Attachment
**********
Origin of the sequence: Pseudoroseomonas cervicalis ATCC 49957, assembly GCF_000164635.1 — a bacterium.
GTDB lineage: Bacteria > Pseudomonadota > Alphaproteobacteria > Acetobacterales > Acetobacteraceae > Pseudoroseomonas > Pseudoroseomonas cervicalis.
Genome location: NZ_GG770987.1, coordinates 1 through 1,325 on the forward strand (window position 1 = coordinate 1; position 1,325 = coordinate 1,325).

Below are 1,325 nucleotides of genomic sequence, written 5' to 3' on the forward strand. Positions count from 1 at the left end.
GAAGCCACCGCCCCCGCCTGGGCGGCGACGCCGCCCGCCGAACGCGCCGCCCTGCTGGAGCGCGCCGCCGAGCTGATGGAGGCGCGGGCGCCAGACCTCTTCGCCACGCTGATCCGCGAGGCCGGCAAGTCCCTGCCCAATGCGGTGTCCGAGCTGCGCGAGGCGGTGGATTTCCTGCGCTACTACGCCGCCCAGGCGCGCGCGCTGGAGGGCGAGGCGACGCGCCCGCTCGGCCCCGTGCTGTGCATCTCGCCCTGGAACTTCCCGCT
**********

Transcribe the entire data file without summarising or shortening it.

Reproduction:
Origin of the sequence: Pseudoroseomonas cervicalis ATCC 49957, assembly GCF_000164635.1 — a bacterium.
GTDB lineage: Bacteria > Pseudomonadota > Alphaproteobacteria > Acetobacterales > Acetobacteraceae > Pseudoroseomonas > Pseudoroseomonas cervicalis.
Genome location: NZ_GG770987.1, coordinates 1 through 1,325 on the forward strand (window position 1 = coordinate 1; position 1,325 = coordinate 1,325).

Below are 1,325 nucleotides of genomic sequence, written 5' to 3' on the forward strand. Positions count from 1 at the left end.
GAAGCCACCGCCCCCGCCTGGGCGGCGACGCCGCCCGCCGAACGCGCCGCCCTGCTGGAGCGCGCCGCCGAGCTGATGGAGGCGCGGGCGCCAGACCTCTTCGCCACGCTGATCCGCGAGGCCGGCAAGTCCCTGCCCAATGCGGTGTCCGAGCTGCGCGAGGCGGTGGATTTCCTGCGCTACTACGCCGCCCAGGCGCGCGCGCTGGAGGGCGAGGCGACGCGCCCGCTCGGCCCCGTGCTGTGCATCTCGCCCTGGAACTTCCCGCT